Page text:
4. Very interesting post, and responses thereto…Personally I don’t enjoy scathing reviews at all. (I am squeamish!) I suppose if the performances were that bad, it makes sense to say so, but it does seem churlish. It is difficult to respect the opinion of a writer who does too much trashing, or too much cheerleading.

  5. I consider a reviewer to have some expertise, more than I do. Accordingly, I expect to learn something from his review. I’m fine with a scathing review so long as it informs me as to how the performance deviated from the reviewer’s standard or expectations. I may not agree with his expert opinion, but I can enjoy a sound argument. Simply throwing out woolly adjectives isn’t a review.

  6. The language that Mr. Gingras uses throughout his review suggests to me that he skimmed through the concerts another as easily as one flicks through tunes on an iPod. If he’s jumping from one concert to the next, I can’t imagine that he’s listening with any depth that would be needed for a sincere review.

    As for vitriolic reviews, I have no time for them. That is not to say that I disapprove of unfavourable reviews. Besides music, I have a very serious love of movies, and one of my favourite critics of film is Roger Ebert. This may seem a little to obvious since he is to film criticism as Stephen Hawkings is to physics, but I feel he has become remarkably successful in his field for a reason: no matter how sardonic Ebert’s language can get, you still get the sense that he approaches each film review with a strong sense of empathy for the people that made the whether, whether he likes the film or not.

    Mr. Gingras does more to highlight his achievement of cramming in as many concerts as he can in one day, and passes off the efforts of the musicians with a few choice adjectives. I don’t get the sense that he really loves music, and I don’t get the sense that he has any empathy for the performers. If he doesn’t care about what he’s writing about, why should I care to read it?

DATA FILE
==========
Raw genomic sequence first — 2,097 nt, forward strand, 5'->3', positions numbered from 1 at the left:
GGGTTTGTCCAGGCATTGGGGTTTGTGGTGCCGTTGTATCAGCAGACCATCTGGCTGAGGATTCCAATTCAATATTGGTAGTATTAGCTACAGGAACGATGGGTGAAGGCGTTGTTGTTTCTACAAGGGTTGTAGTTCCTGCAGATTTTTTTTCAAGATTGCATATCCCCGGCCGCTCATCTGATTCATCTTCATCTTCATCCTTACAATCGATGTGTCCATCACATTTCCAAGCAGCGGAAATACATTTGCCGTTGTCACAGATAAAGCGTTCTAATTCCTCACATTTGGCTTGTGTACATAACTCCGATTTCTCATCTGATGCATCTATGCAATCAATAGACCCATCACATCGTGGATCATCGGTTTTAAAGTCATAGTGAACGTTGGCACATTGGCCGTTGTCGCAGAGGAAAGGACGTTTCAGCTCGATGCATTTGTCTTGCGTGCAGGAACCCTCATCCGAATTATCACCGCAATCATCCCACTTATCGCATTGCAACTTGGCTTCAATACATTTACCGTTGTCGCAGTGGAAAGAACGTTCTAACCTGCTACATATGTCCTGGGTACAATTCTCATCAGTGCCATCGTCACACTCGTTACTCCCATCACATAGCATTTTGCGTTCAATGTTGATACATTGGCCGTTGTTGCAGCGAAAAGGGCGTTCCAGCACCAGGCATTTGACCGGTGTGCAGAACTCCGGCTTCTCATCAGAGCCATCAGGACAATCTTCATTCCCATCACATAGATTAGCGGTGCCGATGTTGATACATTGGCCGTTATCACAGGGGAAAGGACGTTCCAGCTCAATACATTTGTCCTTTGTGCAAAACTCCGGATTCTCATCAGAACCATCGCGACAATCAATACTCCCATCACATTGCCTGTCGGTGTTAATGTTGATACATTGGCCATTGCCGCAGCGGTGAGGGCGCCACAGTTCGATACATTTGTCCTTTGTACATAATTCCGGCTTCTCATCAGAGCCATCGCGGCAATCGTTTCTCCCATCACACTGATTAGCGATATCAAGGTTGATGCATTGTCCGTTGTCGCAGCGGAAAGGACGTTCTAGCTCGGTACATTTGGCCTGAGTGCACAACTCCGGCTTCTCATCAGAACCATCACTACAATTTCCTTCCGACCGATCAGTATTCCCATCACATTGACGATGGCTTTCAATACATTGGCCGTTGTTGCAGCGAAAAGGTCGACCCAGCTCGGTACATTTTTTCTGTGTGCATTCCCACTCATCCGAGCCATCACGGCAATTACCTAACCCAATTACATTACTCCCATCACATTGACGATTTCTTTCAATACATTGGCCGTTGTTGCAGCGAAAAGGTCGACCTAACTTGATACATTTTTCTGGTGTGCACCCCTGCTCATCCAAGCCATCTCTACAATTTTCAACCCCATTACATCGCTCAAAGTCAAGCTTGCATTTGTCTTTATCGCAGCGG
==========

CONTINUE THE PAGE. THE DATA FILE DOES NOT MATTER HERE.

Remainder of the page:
7. Gingras seems to love labeling people, in a way that’s borderline offensive and racist. I remember reading a review where he referred to a cellist colleague as a Jewish English-Canadian. Hmm, what does that have to do with his cello playing? Perhaps he assumes that none of us English-Canadians understand French or read La Presse…

  8. Oh, great post, John. I am coming out of vacation (not to sound dramatic) to reply. Re: your question “do we secretly love scathing reviews?” – I’d say no. But I DO like an informative, researched, and enthusiastic review, be it for something great or awful. And if the result was feeling indifferent, that’s okay, too, if the review reflects that.

    It seems the issue here is that Gingras merely provided an opinion, as opposed to a review, the requirements of which you covered in your post. I do appreciate the fact that you reviewed *him*, and demonstrated how a review ought to be written. 😉